Wednesday, 19 January, 2022

Human Rights Watch: Issuance of Imprisonment and flogging sentences for demanding Iranian citizens


Human Rights in Iran – In the continuation of international reactions to the crackdown of Freedom of Expression in Iran, on Friday, May 8th 2020, Human Rights Watch announced that at least 13 citizens protesting the IRGC’S Air Defense shooting down a Ukrainian PS 752, which caused the death of 176 passengers and the crew of the plane were faced judicial convictions.

According to Human Rights in Iran, on Friday, May 8th 2020, Human Rights Watch Organization released a report on the sentencing and other criminal convictions for 13 Iranian citizens who were detained during the protests in January 2020 for the Ukrainian International Airlines Flight 752 by the Islamic Revolutionary Guard Corps (IRGC) Air Defense, and considered the convictions of these citizens solely because of their peaceful protests.

According to the International Human Rights Defenders: ” The IRGC shit down a Ukrainian passenger aircraft on January 8th 2020, killing 176 passengers and the crew. After the initial denials, on January 11th (2020), the General Staff of the Armed Forces of the Islamic Republic of Iran admitted that following Iran’s vengeful attacks on a US military base in Iraq, the IRGC fired inadvertently at the passenger aircraft. Then the protests took place throughout Iran. Michael Page, deputy director in the Middle East division at Human Rights Watch said: ” The Iranian authorities follow the usual escape of their responsibilities “.

He added: ” At the same time as refusing to provide details on research and deficit the failure for this deadly mistake, the judicial authorities do not waste time for convicting those who protest the killing of 176 lives “.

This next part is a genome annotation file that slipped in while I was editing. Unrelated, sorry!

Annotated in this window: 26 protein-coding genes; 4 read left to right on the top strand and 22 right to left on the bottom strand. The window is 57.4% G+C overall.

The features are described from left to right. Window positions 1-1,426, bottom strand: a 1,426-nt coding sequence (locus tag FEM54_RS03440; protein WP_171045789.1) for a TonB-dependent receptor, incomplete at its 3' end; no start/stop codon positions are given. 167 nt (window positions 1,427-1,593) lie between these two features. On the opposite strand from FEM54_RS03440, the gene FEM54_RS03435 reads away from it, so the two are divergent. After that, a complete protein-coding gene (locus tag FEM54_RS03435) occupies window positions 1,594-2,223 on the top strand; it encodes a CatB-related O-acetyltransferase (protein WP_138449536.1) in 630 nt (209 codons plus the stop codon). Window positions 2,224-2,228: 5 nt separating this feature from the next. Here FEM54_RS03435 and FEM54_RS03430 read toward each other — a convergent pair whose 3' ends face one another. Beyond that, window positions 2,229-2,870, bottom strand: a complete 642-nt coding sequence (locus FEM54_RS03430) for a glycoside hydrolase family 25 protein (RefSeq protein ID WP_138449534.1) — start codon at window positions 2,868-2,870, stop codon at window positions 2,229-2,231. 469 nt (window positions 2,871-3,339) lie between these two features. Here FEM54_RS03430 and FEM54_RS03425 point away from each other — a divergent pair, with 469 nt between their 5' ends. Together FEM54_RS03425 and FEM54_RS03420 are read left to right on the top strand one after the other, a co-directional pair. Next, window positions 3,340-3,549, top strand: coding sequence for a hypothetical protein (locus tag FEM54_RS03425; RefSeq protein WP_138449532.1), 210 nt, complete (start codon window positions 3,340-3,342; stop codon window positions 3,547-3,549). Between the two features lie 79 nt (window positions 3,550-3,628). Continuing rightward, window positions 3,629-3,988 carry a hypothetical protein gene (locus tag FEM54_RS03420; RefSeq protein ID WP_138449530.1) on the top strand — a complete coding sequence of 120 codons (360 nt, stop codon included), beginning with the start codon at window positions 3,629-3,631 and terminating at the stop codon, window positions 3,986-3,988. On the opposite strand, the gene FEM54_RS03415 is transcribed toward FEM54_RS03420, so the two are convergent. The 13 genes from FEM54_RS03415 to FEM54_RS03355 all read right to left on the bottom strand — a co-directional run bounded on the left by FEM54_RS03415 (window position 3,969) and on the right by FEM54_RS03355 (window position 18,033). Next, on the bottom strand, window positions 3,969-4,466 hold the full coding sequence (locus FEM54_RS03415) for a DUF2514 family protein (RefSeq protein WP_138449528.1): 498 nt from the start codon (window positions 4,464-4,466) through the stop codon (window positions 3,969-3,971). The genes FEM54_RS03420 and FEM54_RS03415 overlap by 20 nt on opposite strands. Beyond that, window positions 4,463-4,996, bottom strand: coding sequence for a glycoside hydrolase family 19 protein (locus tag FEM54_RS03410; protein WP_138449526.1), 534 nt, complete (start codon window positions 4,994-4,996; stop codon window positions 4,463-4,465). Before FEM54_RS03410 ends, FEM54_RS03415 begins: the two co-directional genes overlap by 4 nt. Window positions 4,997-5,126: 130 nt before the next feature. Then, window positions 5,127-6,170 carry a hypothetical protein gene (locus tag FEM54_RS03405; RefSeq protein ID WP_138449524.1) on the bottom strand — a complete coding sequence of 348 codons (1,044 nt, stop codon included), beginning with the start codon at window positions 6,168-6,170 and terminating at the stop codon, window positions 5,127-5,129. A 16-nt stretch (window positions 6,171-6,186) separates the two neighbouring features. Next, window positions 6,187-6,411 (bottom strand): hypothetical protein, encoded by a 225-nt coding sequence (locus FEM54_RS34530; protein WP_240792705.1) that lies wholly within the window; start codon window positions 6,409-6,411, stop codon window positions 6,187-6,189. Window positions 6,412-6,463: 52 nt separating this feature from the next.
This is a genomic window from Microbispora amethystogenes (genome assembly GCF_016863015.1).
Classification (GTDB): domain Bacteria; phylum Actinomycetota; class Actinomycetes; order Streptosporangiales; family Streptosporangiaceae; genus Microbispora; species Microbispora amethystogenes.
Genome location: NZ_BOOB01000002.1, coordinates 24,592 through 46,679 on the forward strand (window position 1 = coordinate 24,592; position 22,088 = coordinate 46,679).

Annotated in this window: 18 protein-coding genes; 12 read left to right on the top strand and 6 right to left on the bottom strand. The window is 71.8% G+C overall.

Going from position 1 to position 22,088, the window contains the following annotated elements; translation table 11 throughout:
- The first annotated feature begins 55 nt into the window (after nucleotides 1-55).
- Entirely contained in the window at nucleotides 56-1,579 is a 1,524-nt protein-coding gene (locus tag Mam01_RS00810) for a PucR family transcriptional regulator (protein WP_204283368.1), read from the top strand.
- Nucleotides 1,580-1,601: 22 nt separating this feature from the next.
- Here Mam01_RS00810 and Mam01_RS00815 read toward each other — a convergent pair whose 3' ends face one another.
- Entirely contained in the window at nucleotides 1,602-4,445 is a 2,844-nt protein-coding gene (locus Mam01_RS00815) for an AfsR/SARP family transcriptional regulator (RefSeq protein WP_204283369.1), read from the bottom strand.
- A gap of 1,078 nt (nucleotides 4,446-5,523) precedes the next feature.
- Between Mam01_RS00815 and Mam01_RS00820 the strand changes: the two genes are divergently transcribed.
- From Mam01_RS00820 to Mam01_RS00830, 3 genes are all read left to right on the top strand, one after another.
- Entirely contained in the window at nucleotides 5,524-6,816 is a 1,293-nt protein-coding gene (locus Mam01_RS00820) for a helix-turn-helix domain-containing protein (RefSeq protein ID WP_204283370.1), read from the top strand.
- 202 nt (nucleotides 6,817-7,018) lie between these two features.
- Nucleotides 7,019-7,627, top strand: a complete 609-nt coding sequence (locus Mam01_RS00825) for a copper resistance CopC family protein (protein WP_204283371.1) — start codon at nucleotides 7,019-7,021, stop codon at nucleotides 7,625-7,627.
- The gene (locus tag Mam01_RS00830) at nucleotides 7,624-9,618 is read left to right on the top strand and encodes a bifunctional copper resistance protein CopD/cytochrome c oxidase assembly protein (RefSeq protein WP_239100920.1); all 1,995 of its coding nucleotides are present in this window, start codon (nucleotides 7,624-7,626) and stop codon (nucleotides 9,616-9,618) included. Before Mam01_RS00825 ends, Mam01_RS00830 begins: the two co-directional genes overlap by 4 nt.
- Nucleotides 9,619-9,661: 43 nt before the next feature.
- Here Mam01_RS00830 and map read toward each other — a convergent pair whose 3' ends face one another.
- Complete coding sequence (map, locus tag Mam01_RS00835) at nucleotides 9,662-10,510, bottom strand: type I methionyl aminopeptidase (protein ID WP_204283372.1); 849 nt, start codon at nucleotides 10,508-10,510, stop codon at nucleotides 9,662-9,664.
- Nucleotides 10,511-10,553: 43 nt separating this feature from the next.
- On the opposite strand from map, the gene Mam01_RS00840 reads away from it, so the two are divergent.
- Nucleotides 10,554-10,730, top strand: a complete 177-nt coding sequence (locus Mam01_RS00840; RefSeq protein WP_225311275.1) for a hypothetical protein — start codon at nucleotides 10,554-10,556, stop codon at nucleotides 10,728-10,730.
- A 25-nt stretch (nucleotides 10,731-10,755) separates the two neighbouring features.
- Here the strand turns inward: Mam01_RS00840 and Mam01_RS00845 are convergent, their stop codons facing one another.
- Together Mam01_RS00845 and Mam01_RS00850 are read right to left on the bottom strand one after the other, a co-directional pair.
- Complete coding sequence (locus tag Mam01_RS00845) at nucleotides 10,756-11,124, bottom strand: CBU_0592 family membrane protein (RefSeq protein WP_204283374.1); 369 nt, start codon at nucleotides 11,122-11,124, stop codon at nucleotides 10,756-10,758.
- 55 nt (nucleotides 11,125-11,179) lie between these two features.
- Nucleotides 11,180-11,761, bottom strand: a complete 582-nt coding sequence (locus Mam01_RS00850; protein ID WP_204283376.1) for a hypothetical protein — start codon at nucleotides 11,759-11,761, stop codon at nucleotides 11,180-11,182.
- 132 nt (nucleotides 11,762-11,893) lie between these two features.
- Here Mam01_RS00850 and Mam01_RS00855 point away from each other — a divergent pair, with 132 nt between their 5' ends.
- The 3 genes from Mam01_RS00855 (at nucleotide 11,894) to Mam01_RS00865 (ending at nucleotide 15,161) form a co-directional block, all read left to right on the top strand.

On April 27th (2020), Mostafa Hashemi Zadeh, a student of civil engineering at Tehran University, one of the detainees during the protests in January 2020, was sentenced by branch 26 of Tehran’s Revolutionary Court, presided over Iman Afshar to 5 years in prison, 74 lashes, 3 months compulsory service in Niayesh Hospital and 2 years deprivation of using the students’ dormitory on charges of ” gathering and conspiracy to disturb national security and to disrupt the public order “. This citizen was acquitted of the charge of insulting the leadership.

On April 28th 2020, also Amir Mohammad Sharifi, a student at University of Tehran, detained in November 2019, was sentenced by branch 26 of the Revolutionary Court of Tehran, headed by Iman Afshar to 3 months in prison on the charge of ” propaganda against the government “.

On April 27th 2020, Ali Shokri, Azadeh Javani, Ali-Reza Mohammad-Nejad, Aidin Javani, Fereshteh Mahmoudi, Hossein Mostafa Nia, Mostafa Khoda Bandehloo, Hamid Mohammadi Irani, Amin Forouhi, Mohammadreza Shojaei and Aida Javani, 11 persons detained in protesting rallies in November 2019, each one was sentenced in absentia by branch 1 of the Revolutionary Court in Amol, presided over Morteza Mahdavi to serve 8 months in prison. According to the lawsuit issued against these 11 citizens on April 26th, they were charged with ” propaganda against the government ” which the sentence was announced to them on April 27th.